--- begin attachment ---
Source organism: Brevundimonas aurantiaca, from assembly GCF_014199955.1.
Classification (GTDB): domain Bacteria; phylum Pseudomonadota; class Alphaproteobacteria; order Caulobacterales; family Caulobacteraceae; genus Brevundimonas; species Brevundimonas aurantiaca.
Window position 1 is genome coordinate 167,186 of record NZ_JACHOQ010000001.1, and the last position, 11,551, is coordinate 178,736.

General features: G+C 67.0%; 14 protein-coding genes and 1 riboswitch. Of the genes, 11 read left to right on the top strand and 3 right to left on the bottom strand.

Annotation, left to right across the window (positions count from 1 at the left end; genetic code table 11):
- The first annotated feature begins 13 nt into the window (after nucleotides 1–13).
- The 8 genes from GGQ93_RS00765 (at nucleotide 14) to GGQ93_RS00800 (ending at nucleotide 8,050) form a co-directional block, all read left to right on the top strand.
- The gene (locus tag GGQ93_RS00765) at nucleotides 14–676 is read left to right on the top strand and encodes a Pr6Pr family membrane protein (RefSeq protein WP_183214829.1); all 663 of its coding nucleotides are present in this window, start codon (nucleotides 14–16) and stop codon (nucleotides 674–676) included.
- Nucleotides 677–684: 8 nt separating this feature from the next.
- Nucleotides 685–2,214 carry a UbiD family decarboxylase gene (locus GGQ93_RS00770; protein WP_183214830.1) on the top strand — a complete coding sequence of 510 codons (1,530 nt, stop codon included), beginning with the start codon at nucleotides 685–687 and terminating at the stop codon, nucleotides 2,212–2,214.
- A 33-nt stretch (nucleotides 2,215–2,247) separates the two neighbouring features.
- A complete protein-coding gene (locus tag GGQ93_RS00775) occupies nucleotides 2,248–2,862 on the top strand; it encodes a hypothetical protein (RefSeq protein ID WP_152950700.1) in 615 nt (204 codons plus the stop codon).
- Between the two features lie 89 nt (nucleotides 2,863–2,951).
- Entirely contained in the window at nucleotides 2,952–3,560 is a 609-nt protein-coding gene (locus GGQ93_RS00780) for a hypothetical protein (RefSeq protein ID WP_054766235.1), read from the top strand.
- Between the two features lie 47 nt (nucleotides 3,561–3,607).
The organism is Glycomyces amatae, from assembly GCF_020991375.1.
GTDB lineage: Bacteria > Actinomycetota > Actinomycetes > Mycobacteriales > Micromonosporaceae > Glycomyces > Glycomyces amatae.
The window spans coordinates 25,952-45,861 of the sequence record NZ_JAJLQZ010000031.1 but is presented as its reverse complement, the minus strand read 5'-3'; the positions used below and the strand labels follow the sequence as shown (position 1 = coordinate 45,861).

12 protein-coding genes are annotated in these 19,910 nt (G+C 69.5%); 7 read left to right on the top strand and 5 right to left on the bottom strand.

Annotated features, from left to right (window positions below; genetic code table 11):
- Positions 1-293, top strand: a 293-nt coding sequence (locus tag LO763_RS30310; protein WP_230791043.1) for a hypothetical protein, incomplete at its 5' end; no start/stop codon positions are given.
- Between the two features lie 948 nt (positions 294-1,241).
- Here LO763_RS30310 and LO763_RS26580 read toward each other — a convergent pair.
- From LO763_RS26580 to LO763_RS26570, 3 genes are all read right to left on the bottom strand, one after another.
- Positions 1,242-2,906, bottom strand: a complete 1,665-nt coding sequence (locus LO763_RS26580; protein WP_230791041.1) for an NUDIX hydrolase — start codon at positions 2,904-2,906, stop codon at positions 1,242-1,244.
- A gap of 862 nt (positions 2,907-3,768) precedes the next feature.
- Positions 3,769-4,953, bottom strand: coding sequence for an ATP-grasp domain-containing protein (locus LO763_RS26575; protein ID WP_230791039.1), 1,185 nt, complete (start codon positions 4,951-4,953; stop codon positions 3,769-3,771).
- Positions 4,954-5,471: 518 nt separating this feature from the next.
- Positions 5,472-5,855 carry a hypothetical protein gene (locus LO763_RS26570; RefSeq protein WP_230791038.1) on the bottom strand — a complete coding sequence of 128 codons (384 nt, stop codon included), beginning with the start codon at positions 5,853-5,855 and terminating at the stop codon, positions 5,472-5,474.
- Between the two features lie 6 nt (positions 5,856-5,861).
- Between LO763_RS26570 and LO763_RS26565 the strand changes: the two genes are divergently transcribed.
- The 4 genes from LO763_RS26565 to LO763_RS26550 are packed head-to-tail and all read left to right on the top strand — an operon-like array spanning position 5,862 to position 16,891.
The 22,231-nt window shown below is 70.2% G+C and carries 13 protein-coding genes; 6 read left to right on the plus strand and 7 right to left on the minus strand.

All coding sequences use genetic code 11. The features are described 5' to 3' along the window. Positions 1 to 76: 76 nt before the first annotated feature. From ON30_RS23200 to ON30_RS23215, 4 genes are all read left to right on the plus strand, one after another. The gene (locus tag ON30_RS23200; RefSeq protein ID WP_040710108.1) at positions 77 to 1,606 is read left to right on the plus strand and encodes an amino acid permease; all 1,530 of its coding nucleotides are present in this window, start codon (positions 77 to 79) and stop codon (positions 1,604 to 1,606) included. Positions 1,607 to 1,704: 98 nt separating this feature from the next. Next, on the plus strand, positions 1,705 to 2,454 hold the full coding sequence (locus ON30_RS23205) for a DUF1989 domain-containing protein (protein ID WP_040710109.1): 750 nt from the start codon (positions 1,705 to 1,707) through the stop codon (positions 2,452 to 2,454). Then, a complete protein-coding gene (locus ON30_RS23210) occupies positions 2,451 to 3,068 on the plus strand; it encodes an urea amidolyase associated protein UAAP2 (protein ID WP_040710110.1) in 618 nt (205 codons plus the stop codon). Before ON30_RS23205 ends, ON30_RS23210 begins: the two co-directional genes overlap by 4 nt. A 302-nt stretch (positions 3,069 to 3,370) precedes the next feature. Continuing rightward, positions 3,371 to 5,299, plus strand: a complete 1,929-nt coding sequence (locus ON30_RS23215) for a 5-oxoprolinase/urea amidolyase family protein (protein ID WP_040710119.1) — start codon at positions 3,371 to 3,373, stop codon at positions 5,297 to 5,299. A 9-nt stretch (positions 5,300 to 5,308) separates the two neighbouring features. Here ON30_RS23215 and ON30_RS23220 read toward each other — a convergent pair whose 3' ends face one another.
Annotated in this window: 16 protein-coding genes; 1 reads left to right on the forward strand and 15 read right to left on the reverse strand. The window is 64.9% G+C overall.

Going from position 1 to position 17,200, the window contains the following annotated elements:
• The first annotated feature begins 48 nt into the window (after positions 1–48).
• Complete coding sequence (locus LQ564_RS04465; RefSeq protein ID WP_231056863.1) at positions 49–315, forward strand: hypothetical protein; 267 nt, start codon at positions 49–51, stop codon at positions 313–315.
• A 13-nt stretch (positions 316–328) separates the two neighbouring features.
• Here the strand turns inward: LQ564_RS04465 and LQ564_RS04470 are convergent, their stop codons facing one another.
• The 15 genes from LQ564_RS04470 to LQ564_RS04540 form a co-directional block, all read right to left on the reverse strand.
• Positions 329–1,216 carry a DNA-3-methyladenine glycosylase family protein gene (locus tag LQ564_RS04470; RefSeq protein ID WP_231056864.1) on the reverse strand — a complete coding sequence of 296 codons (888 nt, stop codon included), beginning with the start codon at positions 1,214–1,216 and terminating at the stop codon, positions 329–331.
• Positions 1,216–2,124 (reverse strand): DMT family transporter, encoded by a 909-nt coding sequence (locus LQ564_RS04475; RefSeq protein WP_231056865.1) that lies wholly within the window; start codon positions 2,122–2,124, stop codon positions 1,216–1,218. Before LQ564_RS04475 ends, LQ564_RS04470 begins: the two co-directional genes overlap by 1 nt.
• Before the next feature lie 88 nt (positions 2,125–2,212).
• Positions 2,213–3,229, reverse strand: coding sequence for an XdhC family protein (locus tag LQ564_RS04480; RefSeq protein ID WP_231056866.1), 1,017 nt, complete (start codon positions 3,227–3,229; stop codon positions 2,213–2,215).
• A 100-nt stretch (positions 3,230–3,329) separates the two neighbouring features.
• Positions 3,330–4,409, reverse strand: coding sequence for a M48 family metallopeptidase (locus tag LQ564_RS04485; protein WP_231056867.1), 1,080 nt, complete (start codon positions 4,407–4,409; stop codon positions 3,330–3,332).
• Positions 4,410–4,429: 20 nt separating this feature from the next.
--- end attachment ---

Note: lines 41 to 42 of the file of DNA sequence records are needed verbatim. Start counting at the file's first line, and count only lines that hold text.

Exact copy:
• The 15 genes from LQ564_RS04470 to LQ564_RS04540 form a co-directional block, all read right to left on the reverse strand.
• Positions 329–1,216 carry a DNA-3-methyladenine glycosylase family protein gene (locus tag LQ564_RS04470; RefSeq protein ID WP_231056864.1) on the reverse strand — a complete coding sequence of 296 codons (888 nt, stop codon included), beginning with the start codon at positions 1,214–1,216 and terminating at the stop codon, positions 329–331.